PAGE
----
Oslo, August 31st is a beautiful and affecting film that will leave viewers amazed by its humane and sensitive treatment of the subject of drug addiction and depression. The film unfolds over a single day and as the film suggests, is set in the hip and fashionable parts of Oslo. We follow Anders around Norway’s capital city as he leaves his upscale, suburban drug treatment center for a job interview. His anxiety about the future is clear from the opening scenes. The trajectory of plot is presented in a straightforward and well-paced way, periodically weaving the poetic musings and memories of unseen voices (one assumes they are Anders, his family and friends into the narrative mix). Anders visits old friends for affirmation but he can’t seem to relate because of their seemingly comfortable lives. But are they comfortable? Are they happy? Will Anders utilize his intelligence, talent and strong upbringing to transform his life of addiction, fear and shame or will he sink deeper into a pit of psychic despair? I picked this movie up without knowing anything about it and I’m glad I did. This is one of the most sincere, honest and compassionate portraits of a troubled soul I’ve seen in some time.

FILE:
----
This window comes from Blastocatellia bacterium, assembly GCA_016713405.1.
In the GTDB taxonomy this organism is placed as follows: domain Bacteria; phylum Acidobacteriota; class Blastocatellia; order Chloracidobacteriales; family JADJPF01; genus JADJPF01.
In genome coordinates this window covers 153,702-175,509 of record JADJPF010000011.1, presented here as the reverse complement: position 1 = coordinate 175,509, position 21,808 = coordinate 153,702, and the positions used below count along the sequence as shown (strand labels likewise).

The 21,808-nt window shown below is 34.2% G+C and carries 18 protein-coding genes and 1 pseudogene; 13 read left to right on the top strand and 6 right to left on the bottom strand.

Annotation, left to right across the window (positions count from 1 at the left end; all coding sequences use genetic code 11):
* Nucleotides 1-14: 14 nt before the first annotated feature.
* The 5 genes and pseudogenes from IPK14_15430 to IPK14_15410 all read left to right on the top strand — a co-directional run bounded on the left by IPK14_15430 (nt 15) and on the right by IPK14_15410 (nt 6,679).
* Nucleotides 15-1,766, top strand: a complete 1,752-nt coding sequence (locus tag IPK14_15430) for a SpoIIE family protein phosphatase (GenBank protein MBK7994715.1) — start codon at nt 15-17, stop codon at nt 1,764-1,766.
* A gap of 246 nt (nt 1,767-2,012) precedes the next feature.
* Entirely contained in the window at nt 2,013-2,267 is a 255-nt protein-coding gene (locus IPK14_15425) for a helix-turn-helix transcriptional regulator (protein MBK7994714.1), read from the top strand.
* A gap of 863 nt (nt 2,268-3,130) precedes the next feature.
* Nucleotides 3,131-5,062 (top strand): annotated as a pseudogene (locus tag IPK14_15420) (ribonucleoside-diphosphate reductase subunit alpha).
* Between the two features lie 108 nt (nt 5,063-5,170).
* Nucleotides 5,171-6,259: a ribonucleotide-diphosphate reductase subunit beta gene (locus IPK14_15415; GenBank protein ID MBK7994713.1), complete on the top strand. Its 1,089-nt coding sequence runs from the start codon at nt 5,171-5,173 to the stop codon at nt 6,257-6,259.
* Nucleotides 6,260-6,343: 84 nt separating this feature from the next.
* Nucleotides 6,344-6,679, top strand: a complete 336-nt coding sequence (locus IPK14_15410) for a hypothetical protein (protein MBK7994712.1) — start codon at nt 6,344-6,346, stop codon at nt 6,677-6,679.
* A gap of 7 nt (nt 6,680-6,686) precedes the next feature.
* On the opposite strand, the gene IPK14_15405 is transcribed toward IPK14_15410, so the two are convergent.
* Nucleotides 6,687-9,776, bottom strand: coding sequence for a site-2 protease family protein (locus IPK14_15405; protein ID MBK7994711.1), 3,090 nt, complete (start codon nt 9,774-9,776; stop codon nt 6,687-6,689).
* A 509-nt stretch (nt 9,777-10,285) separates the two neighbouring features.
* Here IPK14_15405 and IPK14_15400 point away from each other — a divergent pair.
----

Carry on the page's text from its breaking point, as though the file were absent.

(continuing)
Oslo, August 31st